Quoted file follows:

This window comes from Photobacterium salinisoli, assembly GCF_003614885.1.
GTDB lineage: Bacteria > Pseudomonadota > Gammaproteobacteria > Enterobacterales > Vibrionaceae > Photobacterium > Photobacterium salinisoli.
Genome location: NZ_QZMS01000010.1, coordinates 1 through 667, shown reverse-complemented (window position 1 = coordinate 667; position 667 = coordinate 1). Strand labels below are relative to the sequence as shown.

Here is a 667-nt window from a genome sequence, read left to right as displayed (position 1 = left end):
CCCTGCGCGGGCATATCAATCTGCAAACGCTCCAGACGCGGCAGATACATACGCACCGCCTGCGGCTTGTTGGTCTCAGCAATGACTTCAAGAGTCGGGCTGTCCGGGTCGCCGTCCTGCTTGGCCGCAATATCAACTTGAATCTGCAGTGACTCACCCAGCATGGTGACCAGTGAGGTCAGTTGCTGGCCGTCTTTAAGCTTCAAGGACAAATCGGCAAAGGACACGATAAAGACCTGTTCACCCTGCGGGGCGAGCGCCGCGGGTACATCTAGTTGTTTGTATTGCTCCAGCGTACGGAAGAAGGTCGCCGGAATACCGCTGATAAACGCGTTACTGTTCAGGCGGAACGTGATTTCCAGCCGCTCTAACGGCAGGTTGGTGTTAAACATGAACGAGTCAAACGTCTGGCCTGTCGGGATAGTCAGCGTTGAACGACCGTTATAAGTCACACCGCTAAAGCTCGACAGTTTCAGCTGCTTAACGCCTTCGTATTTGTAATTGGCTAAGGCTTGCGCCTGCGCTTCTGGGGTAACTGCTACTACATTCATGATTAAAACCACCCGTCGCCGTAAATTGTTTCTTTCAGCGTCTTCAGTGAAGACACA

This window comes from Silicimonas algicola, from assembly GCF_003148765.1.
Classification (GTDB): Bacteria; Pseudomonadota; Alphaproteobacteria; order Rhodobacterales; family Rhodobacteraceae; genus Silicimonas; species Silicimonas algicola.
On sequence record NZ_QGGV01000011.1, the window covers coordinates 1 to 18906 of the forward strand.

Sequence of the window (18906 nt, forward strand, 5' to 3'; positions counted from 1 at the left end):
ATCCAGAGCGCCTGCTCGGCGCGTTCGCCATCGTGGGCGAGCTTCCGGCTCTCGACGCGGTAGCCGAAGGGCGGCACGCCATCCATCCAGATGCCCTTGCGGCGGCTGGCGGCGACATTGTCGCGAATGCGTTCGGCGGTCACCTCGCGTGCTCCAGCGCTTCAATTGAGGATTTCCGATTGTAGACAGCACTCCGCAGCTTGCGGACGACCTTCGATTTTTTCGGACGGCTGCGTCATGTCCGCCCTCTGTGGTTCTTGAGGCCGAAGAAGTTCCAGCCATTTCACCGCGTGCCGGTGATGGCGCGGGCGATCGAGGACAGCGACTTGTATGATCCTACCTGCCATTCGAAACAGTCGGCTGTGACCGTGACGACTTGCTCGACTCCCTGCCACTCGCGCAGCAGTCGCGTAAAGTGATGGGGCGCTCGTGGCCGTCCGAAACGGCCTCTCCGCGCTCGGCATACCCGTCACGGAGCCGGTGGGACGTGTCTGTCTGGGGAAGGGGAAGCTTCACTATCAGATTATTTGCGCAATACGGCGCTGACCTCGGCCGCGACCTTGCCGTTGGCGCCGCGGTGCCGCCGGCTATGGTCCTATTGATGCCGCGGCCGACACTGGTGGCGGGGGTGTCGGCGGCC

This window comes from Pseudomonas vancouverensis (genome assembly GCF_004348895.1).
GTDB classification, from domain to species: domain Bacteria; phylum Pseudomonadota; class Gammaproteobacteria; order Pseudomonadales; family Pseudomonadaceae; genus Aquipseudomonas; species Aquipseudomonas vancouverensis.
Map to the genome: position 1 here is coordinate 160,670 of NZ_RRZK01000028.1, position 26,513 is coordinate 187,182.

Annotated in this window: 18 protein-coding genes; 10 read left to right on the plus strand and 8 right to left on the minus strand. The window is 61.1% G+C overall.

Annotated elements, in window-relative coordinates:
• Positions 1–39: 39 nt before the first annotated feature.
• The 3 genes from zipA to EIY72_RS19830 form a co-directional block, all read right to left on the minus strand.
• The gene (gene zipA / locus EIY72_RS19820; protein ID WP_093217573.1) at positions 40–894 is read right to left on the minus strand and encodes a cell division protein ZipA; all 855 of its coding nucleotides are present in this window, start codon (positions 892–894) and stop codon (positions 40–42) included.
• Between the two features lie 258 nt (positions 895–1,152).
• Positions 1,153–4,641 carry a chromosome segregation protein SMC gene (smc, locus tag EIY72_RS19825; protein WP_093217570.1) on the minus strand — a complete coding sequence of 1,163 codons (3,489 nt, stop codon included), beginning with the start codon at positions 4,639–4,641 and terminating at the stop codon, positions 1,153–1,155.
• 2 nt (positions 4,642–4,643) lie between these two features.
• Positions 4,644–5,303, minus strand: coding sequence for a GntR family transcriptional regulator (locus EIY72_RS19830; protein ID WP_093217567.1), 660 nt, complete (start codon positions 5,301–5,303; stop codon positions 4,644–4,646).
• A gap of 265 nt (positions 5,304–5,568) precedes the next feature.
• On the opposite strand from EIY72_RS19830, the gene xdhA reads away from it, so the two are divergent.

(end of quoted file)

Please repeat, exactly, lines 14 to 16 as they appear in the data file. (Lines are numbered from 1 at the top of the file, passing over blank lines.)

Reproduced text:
Annotated in this window: 18 protein-coding genes; 10 read left to right on the plus strand and 8 right to left on the minus strand. The window is 61.1% G+C overall.

Annotated elements, in window-relative coordinates:
• Positions 1–39: 39 nt before the first annotated feature.